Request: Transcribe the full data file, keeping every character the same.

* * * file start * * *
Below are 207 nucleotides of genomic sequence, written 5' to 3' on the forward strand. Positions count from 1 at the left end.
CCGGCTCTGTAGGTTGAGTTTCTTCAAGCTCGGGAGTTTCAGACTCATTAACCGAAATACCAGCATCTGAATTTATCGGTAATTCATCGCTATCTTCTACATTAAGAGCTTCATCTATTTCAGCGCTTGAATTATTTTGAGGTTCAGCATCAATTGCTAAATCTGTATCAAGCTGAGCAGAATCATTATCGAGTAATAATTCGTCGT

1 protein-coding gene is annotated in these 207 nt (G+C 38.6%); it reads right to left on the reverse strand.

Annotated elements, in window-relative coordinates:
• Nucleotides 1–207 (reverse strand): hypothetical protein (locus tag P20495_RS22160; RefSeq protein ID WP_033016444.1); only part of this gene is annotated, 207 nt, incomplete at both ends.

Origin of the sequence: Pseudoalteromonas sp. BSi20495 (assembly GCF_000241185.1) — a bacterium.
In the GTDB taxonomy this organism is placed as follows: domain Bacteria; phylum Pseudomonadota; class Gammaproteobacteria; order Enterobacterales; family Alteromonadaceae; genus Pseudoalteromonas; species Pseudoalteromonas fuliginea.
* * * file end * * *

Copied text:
Below are 207 nucleotides of genomic sequence, written 5' to 3' on the forward strand. Positions count from 1 at the left end.
CCGGCTCTGTAGGTTGAGTTTCTTCAAGCTCGGGAGTTTCAGACTCATTAACCGAAATACCAGCATCTGAATTTATCGGTAATTCATCGCTATCTTCTACATTAAGAGCTTCATCTATTTCAGCGCTTGAATTATTTTGAGGTTCAGCATCAATTGCTAAATCTGTATCAAGCTGAGCAGAATCATTATCGAGTAATAATTCGTCGT

1 protein-coding gene is annotated in these 207 nt (G+C 38.6%); it reads right to left on the reverse strand.

Annotated elements, in window-relative coordinates:
• Nucleotides 1–207 (reverse strand): hypothetical protein (locus tag P20495_RS22160; RefSeq protein ID WP_033016444.1); only part of this gene is annotated, 207 nt, incomplete at both ends.

Origin of the sequence: Pseudoalteromonas sp. BSi20495 (assembly GCF_000241185.1) — a bacterium.
In the GTDB taxonomy this organism is placed as follows: domain Bacteria; phylum Pseudomonadota; class Gammaproteobacteria; order Enterobacterales; family Alteromonadaceae; genus Pseudoalteromonas; species Pseudoalteromonas fuliginea.